7. Kevin Trenberth, National Center for Atmospheric Research stated in 2011 “Global warming is contributing to an increased incidence of extreme weather because the environment in which all storms form has changed from human activities.” 

8. Russian President Dmitry Medvedev stated in 2010 “Frankly, what is going on with the world’s climate at the moment should incite us all - I mean world leaders and heads of public organizations - to make a more strenuous effort to fight global climate change.”  

9. Former Brazil President Luiz Inacio Lula da Silva stated in 2009 “Brazil is feeling climate changes that are happening in the world, when there is severe drought in areas that don’t drought, when it rains too much in places where it doesn’t rain.” 

10. Vermont Governor Peter Shumlin stated in 2011 “We didn’t use to get weather patterns like this in Vermont.  We didn’t get tropical storms….Our storm patterns weren’t like Costa Rica;  they were like Vermont.” 

Shouldn’t the general public heed the advice of these experts and national leaders and start demanding that the American government take action?  Our inaction on the global warming/climate change crisis will leave a legacy for our children and grandchildren of a hostile planet that is very different from what it is today.  While global warming may not have much of an impact on my generation, it will have an impact on our children and grandchildren.  It is morally wrong for us to ignore this crisis and make future generations deal with a crisis that they had no part in creating.  



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Post a comment below.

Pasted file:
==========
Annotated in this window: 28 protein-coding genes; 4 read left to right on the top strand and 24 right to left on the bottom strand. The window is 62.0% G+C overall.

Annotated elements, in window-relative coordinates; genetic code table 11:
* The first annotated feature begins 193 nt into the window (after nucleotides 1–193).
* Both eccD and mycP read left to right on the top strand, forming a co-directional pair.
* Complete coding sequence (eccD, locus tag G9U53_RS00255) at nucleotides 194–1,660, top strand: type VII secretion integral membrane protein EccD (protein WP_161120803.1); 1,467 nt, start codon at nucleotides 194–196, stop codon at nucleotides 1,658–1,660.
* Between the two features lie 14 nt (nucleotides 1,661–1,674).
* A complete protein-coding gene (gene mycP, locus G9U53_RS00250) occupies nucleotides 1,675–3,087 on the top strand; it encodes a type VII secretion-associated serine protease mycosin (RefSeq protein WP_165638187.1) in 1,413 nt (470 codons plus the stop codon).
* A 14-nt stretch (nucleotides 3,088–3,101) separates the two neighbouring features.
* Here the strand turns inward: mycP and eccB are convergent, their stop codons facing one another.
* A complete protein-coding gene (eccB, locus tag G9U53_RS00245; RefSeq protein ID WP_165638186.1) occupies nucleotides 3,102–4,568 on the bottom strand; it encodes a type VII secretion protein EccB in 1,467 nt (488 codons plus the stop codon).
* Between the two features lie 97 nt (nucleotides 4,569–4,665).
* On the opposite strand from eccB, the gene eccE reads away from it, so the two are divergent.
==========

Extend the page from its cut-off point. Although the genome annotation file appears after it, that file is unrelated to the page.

Mary Lou Shaw
8/29/2012 7:02:50 PM
Thanks for laying this out. After working in the Arctic for four winters, I came back shocked by what I witnessed and resoloved to not contribute to climate change any more than necessary. It's going to be inexplicable to our grandchildren why we let this happen. Amazing that we have no leadership on this, and that climate change has been taken out of "polite conversation." We do have a moral obligation to work for change--fast.

t brandt
8/29/2012 11:52:35 AM
Pretty lame reasoning. Science is not a plebescite with majority rule. To begin with, the climate has not changed. The tropics are still the tropics, the temperate zone still temperate. etc etc. There's no new grassland where forest once stood, etc The Russian heat wave last year and the American drought this year are merely cyclic events: our midwest gets a drought every 19 yrs on average, for the past 9000 yrs, based on tree-ring data. Weather cycles, and nothing has happened in the past 40 yrs that hasn't happened before and will happen again.And, BTW- there have been FEWER hurricanes over the past 20 yrs, not more....Climate "scientists" get paid ( research funding) only if they find a problem to study: no problem, no money. Why should we trust them? They've already been caught in their outrageous fraud -- the Climategate scandal proved that.